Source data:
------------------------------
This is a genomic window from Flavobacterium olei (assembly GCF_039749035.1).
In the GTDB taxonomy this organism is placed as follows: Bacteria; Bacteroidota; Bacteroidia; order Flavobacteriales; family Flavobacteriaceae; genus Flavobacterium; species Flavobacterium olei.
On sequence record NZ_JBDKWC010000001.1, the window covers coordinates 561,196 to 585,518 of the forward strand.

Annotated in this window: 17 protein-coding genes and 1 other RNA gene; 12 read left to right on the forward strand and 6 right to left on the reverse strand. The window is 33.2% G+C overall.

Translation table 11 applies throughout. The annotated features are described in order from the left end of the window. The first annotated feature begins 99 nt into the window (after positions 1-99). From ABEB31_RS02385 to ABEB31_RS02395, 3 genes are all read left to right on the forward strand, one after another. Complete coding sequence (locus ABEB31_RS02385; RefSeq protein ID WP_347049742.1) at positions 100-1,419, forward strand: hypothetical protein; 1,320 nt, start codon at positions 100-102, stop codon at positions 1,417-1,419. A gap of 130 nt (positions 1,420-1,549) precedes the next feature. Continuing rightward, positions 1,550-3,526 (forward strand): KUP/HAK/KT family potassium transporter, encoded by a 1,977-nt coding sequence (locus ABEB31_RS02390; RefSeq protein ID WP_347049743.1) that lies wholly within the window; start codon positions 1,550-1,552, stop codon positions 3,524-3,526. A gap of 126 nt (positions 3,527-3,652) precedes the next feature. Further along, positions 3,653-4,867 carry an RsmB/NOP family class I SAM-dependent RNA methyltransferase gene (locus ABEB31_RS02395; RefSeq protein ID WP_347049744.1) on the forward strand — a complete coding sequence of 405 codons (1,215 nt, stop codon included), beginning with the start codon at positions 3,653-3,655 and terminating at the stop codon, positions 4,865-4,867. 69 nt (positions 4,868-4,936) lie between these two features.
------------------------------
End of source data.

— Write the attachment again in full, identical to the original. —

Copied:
This is a genomic window from Flavobacterium olei (assembly GCF_039749035.1).
In the GTDB taxonomy this organism is placed as follows: Bacteria; Bacteroidota; Bacteroidia; order Flavobacteriales; family Flavobacteriaceae; genus Flavobacterium; species Flavobacterium olei.
On sequence record NZ_JBDKWC010000001.1, the window covers coordinates 561,196 to 585,518 of the forward strand.

Annotated in this window: 17 protein-coding genes and 1 other RNA gene; 12 read left to right on the forward strand and 6 right to left on the reverse strand. The window is 33.2% G+C overall.

Translation table 11 applies throughout. The annotated features are described in order from the left end of the window. The first annotated feature begins 99 nt into the window (after positions 1-99). From ABEB31_RS02385 to ABEB31_RS02395, 3 genes are all read left to right on the forward strand, one after another. Complete coding sequence (locus ABEB31_RS02385; RefSeq protein ID WP_347049742.1) at positions 100-1,419, forward strand: hypothetical protein; 1,320 nt, start codon at positions 100-102, stop codon at positions 1,417-1,419. A gap of 130 nt (positions 1,420-1,549) precedes the next feature. Continuing rightward, positions 1,550-3,526 (forward strand): KUP/HAK/KT family potassium transporter, encoded by a 1,977-nt coding sequence (locus ABEB31_RS02390; RefSeq protein ID WP_347049743.1) that lies wholly within the window; start codon positions 1,550-1,552, stop codon positions 3,524-3,526. A gap of 126 nt (positions 3,527-3,652) precedes the next feature. Further along, positions 3,653-4,867 carry an RsmB/NOP family class I SAM-dependent RNA methyltransferase gene (locus ABEB31_RS02395; RefSeq protein ID WP_347049744.1) on the forward strand — a complete coding sequence of 405 codons (1,215 nt, stop codon included), beginning with the start codon at positions 3,653-3,655 and terminating at the stop codon, positions 4,865-4,867. 69 nt (positions 4,868-4,936) lie between these two features.